Weapons, like guns and melee items, almost act as power-ups. The first time you are given freedom to handle a pistol, for example, is hours into the story mode (unless you wrestle the steel from a roaming cop). It's refreshing that many missions don't rely on gunfire as a crutch for action or excitement. But guns become more prevalent by the end and, when you are finally strapped, gunplay feels loose and not nearly as well-conceived as unarmed combat. Sparse gunfights (at least in the beginning) help to conceal that the A.I. enemies in Sleeping Dogs are rather dim – running directly at Shen as he blindfires over cover, for example. Some of the hand-to-hand combat suffers in crowds, too, as no more than two enemies will attack Shen at once. Everyone waits their turn to be countered and killed. (Wouldn't you all have better luck rushing him at once? A silly question to ask of a video game, perhaps.)

But Sleeping Dogs suffers the same disconnect as many other games, in that its narrative and gameplay often contradict each other. This "Ludonarrative Dissonance," as Clint Hocking calls it, shows best when you consider Shen is supposed to be protecting the public interest. In one of Sleeping Dogs' optional (and awesome) police investigation sidequests, an Inspector asked that I look into the killing of six gang members. "It's a serial killer," she told me. "Six?" I thought. "I hit about nine people with my car on my way here!"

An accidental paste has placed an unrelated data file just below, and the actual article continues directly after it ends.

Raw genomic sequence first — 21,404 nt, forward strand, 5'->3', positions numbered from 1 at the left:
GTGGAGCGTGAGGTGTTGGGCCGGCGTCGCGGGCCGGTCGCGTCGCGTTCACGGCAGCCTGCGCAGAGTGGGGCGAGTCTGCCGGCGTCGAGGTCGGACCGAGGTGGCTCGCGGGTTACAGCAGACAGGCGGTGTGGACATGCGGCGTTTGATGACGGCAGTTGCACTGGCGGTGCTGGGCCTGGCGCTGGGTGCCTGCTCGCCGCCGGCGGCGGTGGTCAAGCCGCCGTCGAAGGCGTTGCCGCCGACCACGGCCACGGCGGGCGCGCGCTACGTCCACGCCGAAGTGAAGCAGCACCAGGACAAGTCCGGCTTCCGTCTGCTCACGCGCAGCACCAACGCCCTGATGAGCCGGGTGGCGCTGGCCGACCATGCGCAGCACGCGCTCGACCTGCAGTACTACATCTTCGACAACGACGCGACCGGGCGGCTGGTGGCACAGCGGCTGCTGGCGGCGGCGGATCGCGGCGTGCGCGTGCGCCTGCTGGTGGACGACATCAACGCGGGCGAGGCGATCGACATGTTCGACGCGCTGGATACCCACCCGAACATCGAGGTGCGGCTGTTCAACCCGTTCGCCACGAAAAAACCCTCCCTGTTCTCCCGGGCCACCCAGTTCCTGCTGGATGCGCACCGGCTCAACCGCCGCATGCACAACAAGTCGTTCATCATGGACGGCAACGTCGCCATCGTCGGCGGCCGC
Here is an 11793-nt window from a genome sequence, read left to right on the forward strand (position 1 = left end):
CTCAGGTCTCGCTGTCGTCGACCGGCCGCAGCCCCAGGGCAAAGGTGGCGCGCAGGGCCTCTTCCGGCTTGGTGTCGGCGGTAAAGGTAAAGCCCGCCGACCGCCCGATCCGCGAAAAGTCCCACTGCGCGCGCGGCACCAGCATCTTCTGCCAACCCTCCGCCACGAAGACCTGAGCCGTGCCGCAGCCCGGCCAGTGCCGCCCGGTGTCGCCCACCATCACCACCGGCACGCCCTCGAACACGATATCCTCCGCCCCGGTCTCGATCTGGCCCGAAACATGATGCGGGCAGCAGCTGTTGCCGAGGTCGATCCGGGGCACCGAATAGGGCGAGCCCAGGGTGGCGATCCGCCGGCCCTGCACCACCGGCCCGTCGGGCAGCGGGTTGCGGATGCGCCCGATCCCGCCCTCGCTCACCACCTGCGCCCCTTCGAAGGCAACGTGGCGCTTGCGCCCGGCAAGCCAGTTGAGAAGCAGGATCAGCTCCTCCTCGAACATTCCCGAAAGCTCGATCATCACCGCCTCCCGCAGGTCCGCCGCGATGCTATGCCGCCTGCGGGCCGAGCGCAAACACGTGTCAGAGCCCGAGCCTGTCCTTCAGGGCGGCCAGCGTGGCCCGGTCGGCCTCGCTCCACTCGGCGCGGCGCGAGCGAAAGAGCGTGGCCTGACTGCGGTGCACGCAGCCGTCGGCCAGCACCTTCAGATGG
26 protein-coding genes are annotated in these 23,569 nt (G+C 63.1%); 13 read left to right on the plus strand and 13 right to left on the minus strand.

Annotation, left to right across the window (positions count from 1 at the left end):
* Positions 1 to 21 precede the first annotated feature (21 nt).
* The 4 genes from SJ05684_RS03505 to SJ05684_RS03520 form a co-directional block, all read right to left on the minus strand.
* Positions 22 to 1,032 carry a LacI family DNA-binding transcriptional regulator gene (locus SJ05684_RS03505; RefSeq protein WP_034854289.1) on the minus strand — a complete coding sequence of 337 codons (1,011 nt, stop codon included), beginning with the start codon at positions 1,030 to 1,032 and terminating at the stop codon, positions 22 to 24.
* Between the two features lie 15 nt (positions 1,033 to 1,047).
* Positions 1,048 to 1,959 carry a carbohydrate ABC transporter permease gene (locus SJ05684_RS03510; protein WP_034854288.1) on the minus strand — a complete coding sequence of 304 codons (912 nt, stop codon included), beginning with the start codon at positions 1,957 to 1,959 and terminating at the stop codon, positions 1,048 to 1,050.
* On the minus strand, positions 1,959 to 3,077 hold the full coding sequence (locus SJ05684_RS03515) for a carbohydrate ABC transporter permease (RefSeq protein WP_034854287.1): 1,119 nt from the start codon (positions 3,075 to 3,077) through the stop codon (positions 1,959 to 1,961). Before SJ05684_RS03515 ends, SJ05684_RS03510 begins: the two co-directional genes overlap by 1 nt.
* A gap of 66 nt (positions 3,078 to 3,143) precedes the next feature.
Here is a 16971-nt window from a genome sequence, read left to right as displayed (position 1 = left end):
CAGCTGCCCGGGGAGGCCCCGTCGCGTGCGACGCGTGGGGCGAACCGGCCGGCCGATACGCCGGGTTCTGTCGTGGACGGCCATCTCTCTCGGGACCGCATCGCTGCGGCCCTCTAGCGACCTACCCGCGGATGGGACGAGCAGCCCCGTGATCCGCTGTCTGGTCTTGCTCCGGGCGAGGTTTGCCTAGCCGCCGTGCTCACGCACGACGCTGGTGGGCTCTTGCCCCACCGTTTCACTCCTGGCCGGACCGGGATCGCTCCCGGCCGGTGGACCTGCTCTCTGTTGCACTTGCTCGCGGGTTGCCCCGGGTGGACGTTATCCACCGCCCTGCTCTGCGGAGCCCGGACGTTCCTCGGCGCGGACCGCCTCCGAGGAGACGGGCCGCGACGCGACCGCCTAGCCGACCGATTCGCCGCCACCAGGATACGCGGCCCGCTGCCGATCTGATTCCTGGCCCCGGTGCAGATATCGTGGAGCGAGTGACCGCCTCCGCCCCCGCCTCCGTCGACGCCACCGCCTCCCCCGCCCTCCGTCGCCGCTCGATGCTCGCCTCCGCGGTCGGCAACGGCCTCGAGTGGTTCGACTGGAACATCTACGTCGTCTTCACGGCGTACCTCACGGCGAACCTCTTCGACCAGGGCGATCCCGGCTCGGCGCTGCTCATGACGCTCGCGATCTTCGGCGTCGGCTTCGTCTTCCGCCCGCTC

That disconnect doesn't go away. You can beat up civilians in the street if you want, even kill them. You can kill police officers and gang members. There really isn't a difference unless you're on a mission, when Sleeping Dogs ranks you as a cop and Triad gang member (unlocking special abilities in both categories). Hit a few lamp posts on your way to complete an objective? "You've just damaged public property, mister, and we're not giving you three gold stars anymore!" You can even steal a police vehicle, turn on the sirens and then drive to your next objective for the Triads. None of your gang buddies flinch when you roll up behind the wheel of a howling cop car.

It's absurd, but it's a video game. It's also a distraction, but it hardly destroys the experience.